Disney's Twelve Basic Principles Of Animation
In the early days of hand-drawn 2D animation, the top animators from Disney, Ollie Johnston and Frank Thomas, summed up the basic principles of the twelve animations. In 1981, "The Illusion of Life: Disney Animation" was published. These twelve animation principles, the rules developed by two-dimensional animation, can also be applied to the production of 3D animation, and also the 3D animators. The necessary foundations are as follows. The following is collected by render farm Fox Renderfarm of these twelve principles.
01.Squash and Stretch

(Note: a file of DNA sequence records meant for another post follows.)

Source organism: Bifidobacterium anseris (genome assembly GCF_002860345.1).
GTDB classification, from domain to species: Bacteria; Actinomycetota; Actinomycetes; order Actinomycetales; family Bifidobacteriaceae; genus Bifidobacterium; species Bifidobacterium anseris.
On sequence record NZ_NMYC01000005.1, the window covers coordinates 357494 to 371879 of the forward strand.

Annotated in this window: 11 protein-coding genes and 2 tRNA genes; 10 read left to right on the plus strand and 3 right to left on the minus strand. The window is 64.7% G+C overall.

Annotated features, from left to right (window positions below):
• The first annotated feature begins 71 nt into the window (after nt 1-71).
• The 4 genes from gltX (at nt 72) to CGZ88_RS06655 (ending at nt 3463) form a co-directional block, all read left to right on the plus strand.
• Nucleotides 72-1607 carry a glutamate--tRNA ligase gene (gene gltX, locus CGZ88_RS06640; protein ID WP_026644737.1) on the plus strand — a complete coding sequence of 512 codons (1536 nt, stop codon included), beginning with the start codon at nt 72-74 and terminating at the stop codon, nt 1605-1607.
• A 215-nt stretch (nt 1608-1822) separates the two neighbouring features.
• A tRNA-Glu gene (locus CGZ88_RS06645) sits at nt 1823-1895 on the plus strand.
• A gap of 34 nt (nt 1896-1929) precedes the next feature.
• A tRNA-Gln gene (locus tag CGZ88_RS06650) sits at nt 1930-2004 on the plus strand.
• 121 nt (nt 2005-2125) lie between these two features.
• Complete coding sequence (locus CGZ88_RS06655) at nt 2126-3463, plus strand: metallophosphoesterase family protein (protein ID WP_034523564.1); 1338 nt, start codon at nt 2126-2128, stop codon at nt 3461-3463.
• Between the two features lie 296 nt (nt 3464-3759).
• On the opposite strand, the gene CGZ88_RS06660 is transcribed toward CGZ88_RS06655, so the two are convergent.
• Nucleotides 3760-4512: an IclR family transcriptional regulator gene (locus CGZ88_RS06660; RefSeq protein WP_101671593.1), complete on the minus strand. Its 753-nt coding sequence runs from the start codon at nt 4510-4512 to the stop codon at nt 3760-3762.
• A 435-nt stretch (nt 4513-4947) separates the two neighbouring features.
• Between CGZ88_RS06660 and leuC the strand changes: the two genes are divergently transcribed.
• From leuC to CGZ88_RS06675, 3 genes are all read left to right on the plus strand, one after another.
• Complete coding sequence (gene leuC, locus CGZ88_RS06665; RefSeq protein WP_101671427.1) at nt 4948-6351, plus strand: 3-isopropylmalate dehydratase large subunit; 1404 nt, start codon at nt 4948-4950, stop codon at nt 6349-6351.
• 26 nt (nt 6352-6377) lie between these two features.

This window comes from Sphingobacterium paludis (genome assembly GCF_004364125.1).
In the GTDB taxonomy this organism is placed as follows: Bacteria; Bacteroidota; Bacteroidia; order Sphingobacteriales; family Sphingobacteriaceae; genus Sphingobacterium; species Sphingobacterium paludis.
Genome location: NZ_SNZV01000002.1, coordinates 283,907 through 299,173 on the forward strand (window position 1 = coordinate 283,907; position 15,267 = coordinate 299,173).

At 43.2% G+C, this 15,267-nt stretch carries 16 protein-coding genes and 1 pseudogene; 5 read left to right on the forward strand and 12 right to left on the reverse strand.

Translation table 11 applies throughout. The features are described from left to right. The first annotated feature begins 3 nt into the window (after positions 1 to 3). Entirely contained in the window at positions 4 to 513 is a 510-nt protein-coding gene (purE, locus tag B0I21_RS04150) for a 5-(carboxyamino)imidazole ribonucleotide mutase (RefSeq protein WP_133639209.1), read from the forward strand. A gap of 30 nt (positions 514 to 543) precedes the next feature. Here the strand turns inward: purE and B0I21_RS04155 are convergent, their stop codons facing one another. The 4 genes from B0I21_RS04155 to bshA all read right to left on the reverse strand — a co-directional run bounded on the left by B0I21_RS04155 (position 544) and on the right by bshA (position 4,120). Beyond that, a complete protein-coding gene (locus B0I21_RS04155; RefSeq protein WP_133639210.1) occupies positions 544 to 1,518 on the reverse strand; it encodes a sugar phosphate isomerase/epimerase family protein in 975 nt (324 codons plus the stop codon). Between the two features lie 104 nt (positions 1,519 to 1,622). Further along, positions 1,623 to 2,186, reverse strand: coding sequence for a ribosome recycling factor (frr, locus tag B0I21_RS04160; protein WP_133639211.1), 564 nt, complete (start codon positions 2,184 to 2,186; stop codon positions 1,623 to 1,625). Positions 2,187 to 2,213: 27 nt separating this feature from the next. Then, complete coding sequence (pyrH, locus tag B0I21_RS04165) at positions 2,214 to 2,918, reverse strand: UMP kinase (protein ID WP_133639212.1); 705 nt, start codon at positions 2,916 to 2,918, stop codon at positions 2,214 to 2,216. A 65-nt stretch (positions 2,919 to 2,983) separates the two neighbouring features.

The object receives the force of the squeeze, resulting in an elongated or flattened shape, coupled with exaggerated expression, making the object itself look elastic, quality, and vitality, so it is easier to produce comic changes. The squeezing and stretching of animations is usually accompanied by Exaggeration, or the rhythm of Timing is used to highlight the weight of the object. 02.Anticipation The action of the animated character must allow the viewer to produce expectations. Through the physical performance, or the arrangement of the mirror composition, the audience can predict the next action of the animated character, so that the audience can more easily integrate into the story. Adding a reverse action strengthens the tension to do the action, which in turn indicates the next action that will occur. 03.Staging The drama is arranged by the writer and the director, and the animation is also the same. Because all the animations and composition of the animation need to be manually created by the animator, the composition, lens movement, motion, and position in the animation need to be designed and arranged to avoid trivial movement changes that have occurred at the same time. The most important thing is to carefully design each lens and action. After design, not only can the overall feel of the animation be better, but also save a lot of unnecessary modification time. The character's movements and performances, combined with appropriate lens movements, can effectively convey the character of the character and the message conveyed in the story. 04.Straight-ahead vs. Pose-to-pose Continuous movements and key movements are two different creative techniques. Continuous action means starting from the first action when doing animation, from the beginning to the last in the order of the action, usually used to make simple animations. The key action is to decompose a series of animations, first draw the key actions of the entire series of characters, and then add the intermediate excessive movements after the key actions. This is usually used for more complex animations, and it's also easier to control the production time of the entire animation. 05.Follow-through and Overlapping Action Following the action, the parts of the object are disassembled, and usually the parts without the skeleton are more likely to follow. Such as hair, clothes, animal tails and so on. The overlapping action is to disassemble the various parts of the movement, and to shift the time of the movement, resulting in the separation and overlapping time and exaggeration changes, which can increase the drama and expressiveness of the animation, and achieve the purpose of attracting the audience more easily. Increased the fun of animation. 06. Slow-in and Slow-out An action is slower at the beginning and end, and the middle process is faster, because the general action is not constant motion, which is a normal physical phenomenon. When a stationary object starts moving, it will slow down to fast, and the object to be stopped will be fast to slow. If you start or end in a constant speed, you will have an abrupt feeling. 07. Arcs The movements in the animation, basically in addition to the mechanical movements, almost all the motion lines are in a parabolic way. Whether it is the movement of the body or the attached object, it is drawing a parabola. Therefore, when drawing motion lines, non-mechanical objects should not be completely linear when moving; mechanical objects use harder linear motion, which makes it easier to distinguish between mechanical and non-mechanical objects. It also enhances the personality of these two completely different objects. 08. Secondary Action The subtle movements attached to the main movements, although they are relatively small movements, actually have the finishing touch. The secondary action is not an unimportant action, but the key to strengthening the main action, which not only makes the character more vivid and real, but also makes the character have a sense of life. When the character is performing the main action, some accessories attached to the character, or parts such as hair and tail, will append the main action effect with the attached action. 09.Timing The soul of animation is the movement of objects and characters, and the key to controlling movement is the rhythm and weight of movement. The rhythm of the action is the speed of the speed. Too fast or too slow will make the action look unnatural, and different characters will have different rhythms, because the rhythm of the action will affect the personality of the character, and will also affect the natural movement. Whether or not. Another key to controlling movement is the sense of quality, because all objects are of mass, and the rhythm can represent the quality of the object, which is related to the perception of nature in general. 10. Exaggeration Animation is basically an exaggerated form of performance. Through the performance of the characters, the mood of the ups and downs is strengthened, making it easier for the audience to integrate into the story and enjoy it. Exaggeration is not only the expansion of the scope of action, but the ingenious and appropriate release of the emotions required by the plot. When designing actions and scripts, how to use the animation itself to easily express the exaggerated advantage to arrange the passage of the plot, the animator's exaggeration in the interpretation of the role is an important key to the animation. 11. Solid drawing The production of animation, visual performance accounts for a large part, and visual performance requires a very solid foundation of painting and a sense of beauty. Whether it's making traditional animations or computer animations, animators need some basic training in painting to fully represent the images they need in animation. This principle should be transformed into "beauty" in the light of the changing of the times, rather than "art" (the technique here), whether it is a brush or a computer. And the final picture of the animated face to be presented to the audience is the animated picture in the artist's brain. In this regard, what we have to learn is to raise the level of the animated surface in the brain and try to make the picture, no matter what tool is used. 12. Appeal Attraction is a condition that needs to be in any art. Animation is like a movie. It contains many different art types. Whether it is music, pictures or plots, it must be matched with each other to interweave the best overall. Picture works. The most appealing aspect of animation is the imaginative way of expressing images. Almost all of the animations are "created" by the animator and the director's hand. The "degree of freedom" of the picture is extremely high, so the animation always gives people a feeling of imagination, and the most attractive animation. Place. When designing a character, the audience can directly understand the character's attributes in a styling or unique posture, and enhance the audience's impression of the character, such as tall and thin, which can represent different characters.